Archive for January, 2014
January 30th, 2014 at 12:13 pm
When arresting a person on charges of a DUI offense in Illinois, there is a proper procedure all officers must follow. The 2013 Illinois DUI Fact Book outlines these steps so that drivers will know what to expect.
First, an officer must stop your vehicle at a roadside safety check or have adequate probable cause or reasonable suspicion to pull you over. This can include observing unusual operation of the vehicle by the driver. Once safely pulled over, the officer may spend a few moments talking with and observing the driver before requesting the driver’s license, registration, and insurance.
If the officer suspects the driver is under the influence of drugs or alcohol, they may ask the driver to submit to a series of field sobriety tests. Once these are completed, the officers can either release the driver, or if they have probable cause based on the results of the field sobriety tests, they can place the driver under arrest for DUI. Anyone who refuses to complete the field sobriety tests can have their license suspended under the law.
If the driver is placed under arrest, they will be taken to the police station, where a blood-alcohol concentration (BAC) test of their breath, blood, or urine will be administered.
If the BAC is found to be between .05 and .08 percent, and no drugs are found in the driver’s system, the DUI charge remains in effect until the court decides otherwise, however the driver’s license does not automatically get suspended. If the BAC is shown as .08 or more, or if there is any evidence of drugs in the driver’s system, the driver will receive immediate notice that their license has been suspended.
If you have been accused of a DUI offense, and believe that the proper procedures were not followed, contact an experienced Illinois DUI defense attorney right away. They can ensure your case is fairly represented in court, and ensure you do not receive any undeserved punishment under the law.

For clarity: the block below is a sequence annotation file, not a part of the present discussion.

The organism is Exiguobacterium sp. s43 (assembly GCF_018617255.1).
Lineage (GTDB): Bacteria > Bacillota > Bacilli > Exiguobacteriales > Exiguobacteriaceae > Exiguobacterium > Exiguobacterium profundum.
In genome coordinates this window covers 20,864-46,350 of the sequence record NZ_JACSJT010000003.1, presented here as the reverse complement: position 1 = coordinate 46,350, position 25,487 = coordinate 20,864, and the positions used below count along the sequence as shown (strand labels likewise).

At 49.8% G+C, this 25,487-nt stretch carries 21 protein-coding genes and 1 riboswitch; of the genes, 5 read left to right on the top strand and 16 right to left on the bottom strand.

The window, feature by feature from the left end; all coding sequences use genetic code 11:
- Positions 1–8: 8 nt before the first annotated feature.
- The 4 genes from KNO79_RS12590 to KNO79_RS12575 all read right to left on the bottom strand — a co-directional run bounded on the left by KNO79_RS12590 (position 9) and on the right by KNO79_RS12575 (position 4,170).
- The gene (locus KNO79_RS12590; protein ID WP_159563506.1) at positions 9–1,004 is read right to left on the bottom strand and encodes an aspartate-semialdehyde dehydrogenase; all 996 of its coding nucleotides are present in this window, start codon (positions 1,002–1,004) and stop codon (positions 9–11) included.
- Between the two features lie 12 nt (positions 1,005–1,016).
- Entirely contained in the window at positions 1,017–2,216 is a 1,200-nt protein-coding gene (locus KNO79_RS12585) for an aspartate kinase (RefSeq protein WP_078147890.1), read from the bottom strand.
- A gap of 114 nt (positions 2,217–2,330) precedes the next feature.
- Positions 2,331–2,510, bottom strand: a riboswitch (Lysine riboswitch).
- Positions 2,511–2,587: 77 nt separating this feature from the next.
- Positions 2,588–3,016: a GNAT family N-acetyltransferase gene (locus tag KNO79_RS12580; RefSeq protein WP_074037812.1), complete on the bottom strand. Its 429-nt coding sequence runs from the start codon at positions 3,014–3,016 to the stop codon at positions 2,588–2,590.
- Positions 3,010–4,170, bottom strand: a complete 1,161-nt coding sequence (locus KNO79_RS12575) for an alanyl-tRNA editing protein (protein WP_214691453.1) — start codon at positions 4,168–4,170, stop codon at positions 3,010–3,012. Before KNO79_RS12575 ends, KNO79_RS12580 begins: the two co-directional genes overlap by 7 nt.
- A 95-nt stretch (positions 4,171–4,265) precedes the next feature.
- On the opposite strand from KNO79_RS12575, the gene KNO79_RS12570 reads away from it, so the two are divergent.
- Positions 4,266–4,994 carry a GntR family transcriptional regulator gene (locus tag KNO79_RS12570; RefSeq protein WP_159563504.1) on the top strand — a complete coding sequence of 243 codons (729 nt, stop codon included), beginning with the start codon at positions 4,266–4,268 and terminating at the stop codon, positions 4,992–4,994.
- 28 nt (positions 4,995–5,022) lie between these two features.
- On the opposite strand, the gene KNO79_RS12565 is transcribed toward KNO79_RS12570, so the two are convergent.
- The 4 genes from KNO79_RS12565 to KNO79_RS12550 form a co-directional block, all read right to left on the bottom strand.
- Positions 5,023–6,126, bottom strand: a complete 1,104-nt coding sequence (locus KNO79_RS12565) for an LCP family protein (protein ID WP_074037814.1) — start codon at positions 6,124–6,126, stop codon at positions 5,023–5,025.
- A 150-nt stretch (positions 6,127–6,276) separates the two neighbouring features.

January 27th, 2014 at 3:59 pm
Generally, when one thinks of a DUI charge, it applies to someone who has been driving a car. However, this is not always the case. A DUI charge in Illinois may apply if you are driving another form of vehicle such as a boat, small watercraft, or even an all-terrain vehicle.
The recent case of 24-year-old Katheryn J. Daly is a good example. According to The News-Gazette, Daly was driving a John Deere Gator on County Road 1700 E on October 6 when she hit a patch of wet gravel. The vehicle skidded out of control, left the road, and eventually rolled onto its side. The passenger, Katheryn Daly’s 19-year-old cousin Annie Daly, was trapped underneath the vehicle and later died of her injuries.
Katheryn Daly admitted to police that she had been drinking earlier that night at a relative’s house, and failed field sobriety tests. A blood-alcohol test administered at the county jail revealed that her blood-alcohol concentration was 0.13 percent, well over the Illinois state DUI limit of 0.08 percent. She has been charged with misdemeanor driving under the influence of alcohol and failure to reduce speed to avoid an accident. She is scheduled to appear in court on November 8.